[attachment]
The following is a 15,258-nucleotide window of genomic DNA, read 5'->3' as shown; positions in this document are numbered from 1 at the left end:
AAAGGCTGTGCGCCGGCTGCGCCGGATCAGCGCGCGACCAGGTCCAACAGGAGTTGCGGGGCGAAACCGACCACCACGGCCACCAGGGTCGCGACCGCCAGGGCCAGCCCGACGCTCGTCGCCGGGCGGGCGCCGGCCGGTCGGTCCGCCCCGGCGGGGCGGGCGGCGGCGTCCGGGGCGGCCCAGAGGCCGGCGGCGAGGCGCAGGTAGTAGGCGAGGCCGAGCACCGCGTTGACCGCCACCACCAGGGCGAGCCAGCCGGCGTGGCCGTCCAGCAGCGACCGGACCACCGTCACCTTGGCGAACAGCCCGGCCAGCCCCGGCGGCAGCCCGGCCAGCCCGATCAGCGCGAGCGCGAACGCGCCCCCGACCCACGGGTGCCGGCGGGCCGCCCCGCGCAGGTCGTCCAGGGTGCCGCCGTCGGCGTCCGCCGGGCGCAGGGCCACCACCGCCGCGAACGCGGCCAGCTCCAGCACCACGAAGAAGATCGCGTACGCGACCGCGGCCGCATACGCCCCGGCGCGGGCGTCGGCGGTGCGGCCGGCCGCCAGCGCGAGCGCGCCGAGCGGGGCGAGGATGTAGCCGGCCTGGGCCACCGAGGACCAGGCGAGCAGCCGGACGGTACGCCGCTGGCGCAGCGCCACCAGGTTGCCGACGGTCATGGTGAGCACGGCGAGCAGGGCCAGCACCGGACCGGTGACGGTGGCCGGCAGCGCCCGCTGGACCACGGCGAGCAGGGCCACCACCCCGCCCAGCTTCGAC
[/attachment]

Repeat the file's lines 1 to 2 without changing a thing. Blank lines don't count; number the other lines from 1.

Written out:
The following is a 15,258-nucleotide window of genomic DNA, read 5'->3' as shown; positions in this document are numbered from 1 at the left end:
AAAGGCTGTGCGCCGGCTGCGCCGGATCAGCGCGCGACCAGGTCCAACAGGAGTTGCGGGGCGAAACCGACCACCACGGCCACCAGGGTCGCGACCGCCAGGGCCAGCCCGACGCTCGTCGCCGGGCGGGCGCCGGCCGGTCGGTCCGCCCCGGCGGGGCGGGCGGCGGCGTCCGGGGCGGCCCAGAGGCCGGCGGCGAGGCGCAGGTAGTAGGCGAGGCCGAGCACCGCGTTGACCGCCACCACCAGGGCGAGCCAGCCGGCGTGGCCGTCCAGCAGCGACCGGACCACCGTCACCTTGGCGAACAGCCCGGCCAGCCCCGGCGGCAGCCCGGCCAGCCCGATCAGCGCGAGCGCGAACGCGCCCCCGACCCACGGGTGCCGGCGGGCCGCCCCGCGCAGGTCGTCCAGGGTGCCGCCGTCGGCGTCCGCCGGGCGCAGGGCCACCACCGCCGCGAACGCGGCCAGCTCCAGCACCACGAAGAAGATCGCGTACGCGACCGCGGCCGCATACGCCCCGGCGCGGGCGTCGGCGGTGCGGCCGGCCGCCAGCGCGAGCGCGCCGAGCGGGGCGAGGATGTAGCCGGCCTGGGCCACCGAGGACCAGGCGAGCAGCCGGACGGTACGCCGCTGGCGCAGCGCCACCAGGTTGCCGACGGTCATGGTGAGCACGGCGAGCAGGGCCAGCACCGGACCGGTGACGGTGGCCGGCAGCGCCCGCTGGACCACGGCGAGCAGGGCCACCACCCCGCCCAGCTTCGAC